Avery Archer is Assistant Professor of Philosophy at The George Washington University. He earned his PhD in philosophy from Columbia University and his current research—which lays at the intersection of action theory, philosophy of mind, and epistemology—focuses on the rational significance of desire and intention.
What excites you about philosophy?
I love arguments and ideas. I think there is something sublime about a careful, well-constructed argument, and there are few joys more exquisite than encountering an idea you didn’t even know existed about an unfamiliar but important topic. I still remember the exhilaration I felt when I first learned about Fred Dretske’s notion of a relationally absolute concept. I was enrolled in my very first epistemology course (taught by Jim Pryor), and I couldn’t help but be inspired by the ingeniousness of Dretske’s response to Unger’s epistemic scepticism. I thought to myself: “these are the kinds of ideas and arguments I would love to spend the rest of my life thinking about.” And now here I am.
What are you most proud of in your professional life?
I am most proud of the fact that I get to read, write, and teach philosophy for a living. Hailing from a small village on the island of Tobago, where the opportunity to practice philosophy professionally simply did not exist, and being the first member of my family to earn an advanced non-professional degree, doing what I currently do was anything but expected. There were numerous challenges and significant sacrifices along the way, which have made me deeply appreciative of having this luxury that many who share my background simply do not have.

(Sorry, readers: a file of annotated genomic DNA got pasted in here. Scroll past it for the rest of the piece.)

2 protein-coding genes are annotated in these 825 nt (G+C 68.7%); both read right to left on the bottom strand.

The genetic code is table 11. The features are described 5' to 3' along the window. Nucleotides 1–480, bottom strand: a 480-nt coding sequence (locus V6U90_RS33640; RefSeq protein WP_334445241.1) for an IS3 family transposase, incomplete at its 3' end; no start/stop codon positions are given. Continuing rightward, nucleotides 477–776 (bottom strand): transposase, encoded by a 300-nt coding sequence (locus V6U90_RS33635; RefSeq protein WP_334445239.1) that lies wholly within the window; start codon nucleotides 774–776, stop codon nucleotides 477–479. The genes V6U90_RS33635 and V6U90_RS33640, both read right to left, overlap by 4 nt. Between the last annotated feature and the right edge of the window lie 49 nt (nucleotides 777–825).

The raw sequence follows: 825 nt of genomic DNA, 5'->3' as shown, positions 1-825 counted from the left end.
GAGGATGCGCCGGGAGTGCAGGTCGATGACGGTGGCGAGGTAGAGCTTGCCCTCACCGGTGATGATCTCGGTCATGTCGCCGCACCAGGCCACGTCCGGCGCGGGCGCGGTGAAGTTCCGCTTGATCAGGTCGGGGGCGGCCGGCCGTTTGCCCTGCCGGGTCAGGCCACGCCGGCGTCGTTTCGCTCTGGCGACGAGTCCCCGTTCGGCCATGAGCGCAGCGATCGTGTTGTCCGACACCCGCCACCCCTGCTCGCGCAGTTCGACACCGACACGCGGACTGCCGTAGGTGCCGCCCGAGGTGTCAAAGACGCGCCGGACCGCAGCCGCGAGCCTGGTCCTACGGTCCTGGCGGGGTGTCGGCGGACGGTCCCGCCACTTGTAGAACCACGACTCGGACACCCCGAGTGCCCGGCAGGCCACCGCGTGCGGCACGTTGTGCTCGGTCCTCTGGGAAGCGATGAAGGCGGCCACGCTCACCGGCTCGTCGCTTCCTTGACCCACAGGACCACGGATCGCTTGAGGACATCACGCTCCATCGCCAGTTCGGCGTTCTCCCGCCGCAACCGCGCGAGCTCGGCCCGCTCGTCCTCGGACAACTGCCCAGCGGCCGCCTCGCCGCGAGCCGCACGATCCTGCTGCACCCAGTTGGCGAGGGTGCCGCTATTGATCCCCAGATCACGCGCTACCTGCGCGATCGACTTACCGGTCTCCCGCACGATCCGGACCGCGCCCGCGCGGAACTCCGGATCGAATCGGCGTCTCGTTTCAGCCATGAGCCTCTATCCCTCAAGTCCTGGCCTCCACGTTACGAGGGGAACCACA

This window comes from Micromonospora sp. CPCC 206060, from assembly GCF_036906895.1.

What are some of your interests outside of work?
Culturally speaking, dance is a big part of me. I love it! I also paint (watercolor and acrylic) and sculpt (clay and wood), though I haven’t had much time for these hobbies of late. Also, I have an unhealthy fascination with comic book lore and fondness for all things sci-fi fantasy. In short, my nerd cred is in pretty good order.
If you could have a one-hour conversation with any historical figure, who would you pick and what topic would you choose?
I think it would be ridiculously awesome to talk to Charles Darwin. Besides having the opportunity to challenge some of his views on race, I would love to hear the details about how his ideas developed and about the impact they had on him both intellectually and in terms of his relationships with his religious friends and loved ones. I would tell him all about how his ideas helped to awaken me from my dogmatic slumbers, and discuss some of the ways they continue to challenge and shape my conception of myself as a human animal.
Who would win in a fight between Wonder Woman vs Supergirl?
Wonder Woman, hands down. Supergirl may boast superior strength and abilities, owing to her exposure to earth’s yellow sun. But Wonder Woman has centuries of battle training, at the hands of great Amazonian warriors, that would easily give her the edge. Incidentally, I think a similar point applies to philosophy: patient hard work, the acquisition of analytical skills, and the discernment that comes from years of experience wrestling with philosophical questions trump raw mental processing power and innate talent. Ideally, you would like to have both. But the former outshines the latter in the making of a good philosopher.
Find out more about Avery here.
This section of the APA Blog is designed to get to know our fellow philosophers a little better. We’re including profiles of APA members that spotlight what captures their interest not only inside the office, but also outside of it. We’d love for you to be a part of it, so please contact us via the interview nomination form here.